Irbil, Iraq — Having witnessed or even experienced persecution for their faith, the Christians of Iraq must be careful not to harbor thoughts of revenge, Pope Francis told them.
After a full morning paying tribute to the victims of Islamic State violence, Pope Francis reached the last major event of his trip to Iraq: Mass March 7 with some 10,000 people at Irbil's Franso Hariri Stadium. Many ignored the social distancing measures put in place, and few wore the masks they were required to have because of the COVID-19 pandemic.
Irbil, capital of the Kurdistan autonomous region in northern Iraq, hosts Syrian refugees and hundreds of thousands of displaced people, particularly Christians, from Mosul, Qaraqosh and other towns that had been under the thumb of Islamic State militants in 2014-17.
After blessing the altar with incense, Francis blessed a partially restored statue of Mary from a parish in Karmless. The Islamic State militants decapitated the statue and cut off its hands. The restoration reattached the head, but left the hands dangling.
"Here in Iraq, how many of your brothers and sisters, friends and fellow citizens bear the wounds of war and violence, wounds both visible and invisible," the pope told the crowd. "The temptation is to react to these and other painful experiences with human power, human wisdom," but the path of Jesus was to serve, to heal, to love and to offer his life for others.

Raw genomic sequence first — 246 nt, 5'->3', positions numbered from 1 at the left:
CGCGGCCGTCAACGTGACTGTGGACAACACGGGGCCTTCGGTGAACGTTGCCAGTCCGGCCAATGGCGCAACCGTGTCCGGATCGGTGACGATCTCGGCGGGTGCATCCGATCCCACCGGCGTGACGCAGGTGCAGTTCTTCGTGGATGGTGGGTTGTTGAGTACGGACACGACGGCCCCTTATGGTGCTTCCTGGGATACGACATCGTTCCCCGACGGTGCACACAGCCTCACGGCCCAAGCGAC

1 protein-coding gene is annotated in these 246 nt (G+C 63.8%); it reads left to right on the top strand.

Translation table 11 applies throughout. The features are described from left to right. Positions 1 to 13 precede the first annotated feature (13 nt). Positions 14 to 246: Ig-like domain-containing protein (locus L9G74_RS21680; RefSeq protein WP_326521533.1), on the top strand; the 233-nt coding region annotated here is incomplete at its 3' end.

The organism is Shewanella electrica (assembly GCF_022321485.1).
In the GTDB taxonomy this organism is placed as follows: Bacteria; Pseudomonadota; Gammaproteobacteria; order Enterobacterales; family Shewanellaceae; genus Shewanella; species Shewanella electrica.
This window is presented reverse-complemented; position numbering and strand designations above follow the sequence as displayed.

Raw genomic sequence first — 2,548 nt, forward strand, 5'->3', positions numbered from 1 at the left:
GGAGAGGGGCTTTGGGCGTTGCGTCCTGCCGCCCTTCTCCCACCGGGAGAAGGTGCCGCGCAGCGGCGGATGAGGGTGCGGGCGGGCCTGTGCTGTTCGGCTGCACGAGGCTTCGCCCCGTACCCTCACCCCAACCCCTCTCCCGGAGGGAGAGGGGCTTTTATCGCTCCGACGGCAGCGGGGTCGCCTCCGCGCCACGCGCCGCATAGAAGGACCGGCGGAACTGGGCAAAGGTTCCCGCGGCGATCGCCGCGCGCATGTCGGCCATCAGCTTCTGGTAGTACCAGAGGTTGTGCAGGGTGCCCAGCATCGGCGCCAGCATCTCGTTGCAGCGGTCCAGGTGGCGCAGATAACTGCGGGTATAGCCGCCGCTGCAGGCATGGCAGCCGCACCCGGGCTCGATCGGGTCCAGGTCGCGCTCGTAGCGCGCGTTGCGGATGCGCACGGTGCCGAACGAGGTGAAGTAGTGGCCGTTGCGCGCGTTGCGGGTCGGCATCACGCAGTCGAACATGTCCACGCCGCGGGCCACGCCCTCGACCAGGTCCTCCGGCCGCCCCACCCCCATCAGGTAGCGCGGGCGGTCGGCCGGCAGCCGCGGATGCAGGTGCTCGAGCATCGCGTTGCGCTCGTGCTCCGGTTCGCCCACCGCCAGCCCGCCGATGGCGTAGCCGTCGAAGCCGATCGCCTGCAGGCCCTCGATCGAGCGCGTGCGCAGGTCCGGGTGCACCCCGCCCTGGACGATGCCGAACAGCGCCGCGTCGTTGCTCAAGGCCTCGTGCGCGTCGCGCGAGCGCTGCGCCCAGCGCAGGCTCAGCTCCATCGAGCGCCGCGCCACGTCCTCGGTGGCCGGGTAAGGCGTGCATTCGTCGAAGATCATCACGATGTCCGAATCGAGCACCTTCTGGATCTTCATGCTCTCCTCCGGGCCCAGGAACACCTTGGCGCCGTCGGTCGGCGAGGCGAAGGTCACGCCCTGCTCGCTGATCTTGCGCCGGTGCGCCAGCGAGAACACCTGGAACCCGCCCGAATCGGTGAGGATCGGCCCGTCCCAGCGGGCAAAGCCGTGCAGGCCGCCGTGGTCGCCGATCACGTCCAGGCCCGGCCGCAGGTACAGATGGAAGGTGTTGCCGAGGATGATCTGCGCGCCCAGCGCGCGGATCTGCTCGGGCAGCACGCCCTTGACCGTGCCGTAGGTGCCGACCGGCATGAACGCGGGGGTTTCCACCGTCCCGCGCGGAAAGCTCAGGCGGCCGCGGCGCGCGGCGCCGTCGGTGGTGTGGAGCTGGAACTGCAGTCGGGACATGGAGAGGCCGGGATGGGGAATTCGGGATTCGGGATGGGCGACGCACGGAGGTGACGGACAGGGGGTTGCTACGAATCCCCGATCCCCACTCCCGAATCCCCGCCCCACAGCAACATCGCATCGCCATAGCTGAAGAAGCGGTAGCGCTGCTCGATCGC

Referring to St. John's Gospel account of Jesus cleansing the temple, Francis said Jesus did not want his Father's house to be a marketplace, and "neither does he want our hearts to be places of turmoil, disorder and confusion."
"Our heart must be cleansed, put in order and purified," the pope said.
Anything that leads a person away from God or causes them to ignore the suffering of others must be cleansed, he said. "We need the baneful temptations of power and money to be swept from our hearts and from the church."
But, the pope told them, "to cleanse our hearts, we need to dirty our hands, to feel accountable and not to simply look on as our brothers and sisters are suffering."
Through his own suffering, death and resurrection, Jesus "liberates us from the narrow and divisive notions of family, faith and community that divide, oppose and exclude, so that we can build a church and a society open to everyone and concerned for our brothers and sisters in greatest need. "
"At the same time," the pope said, "he strengthens us to resist the temptation to seek revenge, which only plunges us into a spiral of endless retaliation."
With faith in Jesus and the experiences of the past decade, Francis told them, the Holy Spirit sends them forth "as missionary disciples, men and women called to testify to the life-changing power of the Gospel."